Skip to main content


Supreme Court of Alaska.


Supreme Court No. S-17133

Decided: June 14, 2019

Before: Bolger, Chief Justice, Winfree, Stowers, Maassen, and Carney, Justices. J. Adam Bartlett, Anchorage, for Appellant. Erik Fossum, Assistant Attorney General, Anchorage, and Kevin G. Clarkson, Attorney General, Juneau, for Appellee.



A father appeals the superior court’s decision terminating his parental rights. He argues that the superior court clearly erred in finding that he abandoned his son under the Child in Need of Aid (CINA) statutes. He also argues that there was insufficient evidence to support termination, claiming that the record does not support the superior court’s findings that returning his son to his care would risk emotional or physical harm and that termination was in his son’s best interests. Because the superior court did not clearly err in making these findings, we affirm the superior court’s decision.


A. Facts

Steve H. and Lucy A. are the parents of Donald,1 an Indian child 2 born in April 2013. By the time Donald was born, Steve and Lucy were no longer in a relationship and Steve no longer lived in Anchorage. Donald lived with Lucy until the Office of Children’s Services (OCS) assumed emergency custody of him due to alcohol-related neglect shortly after he was born. Although Steve knew that Lucy had substance abuse problems, he left Donald in her care. When OCS took emergency custody of Donald in June 2013, Steve was “unreachable.” Donald was placed in a foster home.

OCS developed an initial case plan for the family. Steve was directed to maintain housing, have consistent contact with Donald, and participate in parenting classes. OCS returned Donald to Lucy in September 2014 because she had made significant progress in her case plan and was actively participating in substance abuse treatment. But Lucy relapsed after about 8 months.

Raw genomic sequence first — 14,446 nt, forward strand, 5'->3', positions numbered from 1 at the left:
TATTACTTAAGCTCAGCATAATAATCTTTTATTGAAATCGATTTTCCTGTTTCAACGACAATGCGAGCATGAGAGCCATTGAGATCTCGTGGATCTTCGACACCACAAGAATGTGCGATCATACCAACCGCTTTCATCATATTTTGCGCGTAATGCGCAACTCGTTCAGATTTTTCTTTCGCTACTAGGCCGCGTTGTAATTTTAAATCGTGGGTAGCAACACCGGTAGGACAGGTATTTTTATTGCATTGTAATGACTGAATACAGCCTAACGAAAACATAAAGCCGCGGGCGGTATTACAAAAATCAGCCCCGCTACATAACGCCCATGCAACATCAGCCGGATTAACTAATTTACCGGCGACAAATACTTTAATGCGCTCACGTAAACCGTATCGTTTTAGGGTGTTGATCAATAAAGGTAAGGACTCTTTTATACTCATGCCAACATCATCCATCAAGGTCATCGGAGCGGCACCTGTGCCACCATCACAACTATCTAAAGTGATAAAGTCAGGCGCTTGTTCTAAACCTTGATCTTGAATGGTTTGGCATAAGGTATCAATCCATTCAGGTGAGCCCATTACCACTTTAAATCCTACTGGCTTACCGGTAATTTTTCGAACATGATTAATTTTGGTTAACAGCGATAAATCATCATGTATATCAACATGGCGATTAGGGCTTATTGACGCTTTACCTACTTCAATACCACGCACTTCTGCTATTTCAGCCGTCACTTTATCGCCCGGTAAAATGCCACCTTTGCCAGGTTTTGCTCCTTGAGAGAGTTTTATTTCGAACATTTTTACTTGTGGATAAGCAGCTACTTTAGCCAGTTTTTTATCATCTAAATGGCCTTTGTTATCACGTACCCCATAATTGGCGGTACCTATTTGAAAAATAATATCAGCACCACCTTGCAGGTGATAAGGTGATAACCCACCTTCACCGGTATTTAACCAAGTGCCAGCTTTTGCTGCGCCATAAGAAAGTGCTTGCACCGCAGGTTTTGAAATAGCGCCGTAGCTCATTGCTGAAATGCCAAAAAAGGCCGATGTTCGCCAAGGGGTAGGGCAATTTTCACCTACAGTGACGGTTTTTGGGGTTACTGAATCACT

In May 2015 OCS received reports that Lucy was drinking while caring for Donald, and that Donald was “dirty, hungry[,] and upset.” When OCS contacted Lucy about the reports, her speech was slurred, her eyes were dilated, and she smelled of alcohol. Lucy informed the OCS caseworker that she had been drinking but that she was sobering up. She later admitted that she had used cocaine as well. OCS took emergency custody of Donald for the second time.

By this time Steve had returned to Anchorage. Steve acknowledged to OCS that he knew Lucy had been drinking, but said that he had not informed OCS or the police because he did not know where she and Donald were. The day after removing Donald from Lucy, OCS held a team decision meeting. Both parents participated, but neither agreed to allow Donald to be placed with the other. OCS was not willing to return Donald to Lucy, and wanted to assess the safety of Steve’s home before deciding whether to place Donald there. In the meantime Donald was placed with his previous foster parent.

OCS concluded that Steve’s home was not suitable for Donald. Steve’s housemate had a history of involvement with OCS and Steve had a history of substance abuse. Because of this history, OCS asked both Steve and his housemate to submit to drug testing. Although he initially agreed, Steve changed his mind and refused to provide a urine sample. Because this raised concerns that Steve might be abusing substances, OCS suggested a hair follicle sample instead of urinalysis (UA). Steve again refused, this time stating that he could not provide a hair sample because of his religion. Without a test result to rule out substance abuse, OCS was unable to determine that Steve’s home was a safe environment for Donald.

Throughout the summer of 2015 OCS had difficulty contacting and staying in touch with Steve. Steve later advised OCS that this was because he had been in a car accident, which left him “basically out of commission” and recovering from injuries for a long time. After months without any contact, a new OCS caseworker was finally able to meet with Steve in September 2015. The caseworker assessed his home, and determined the home was suitable for Donald despite Steve’s unwillingness to participate in a drug test. A trial placement began in October 2015.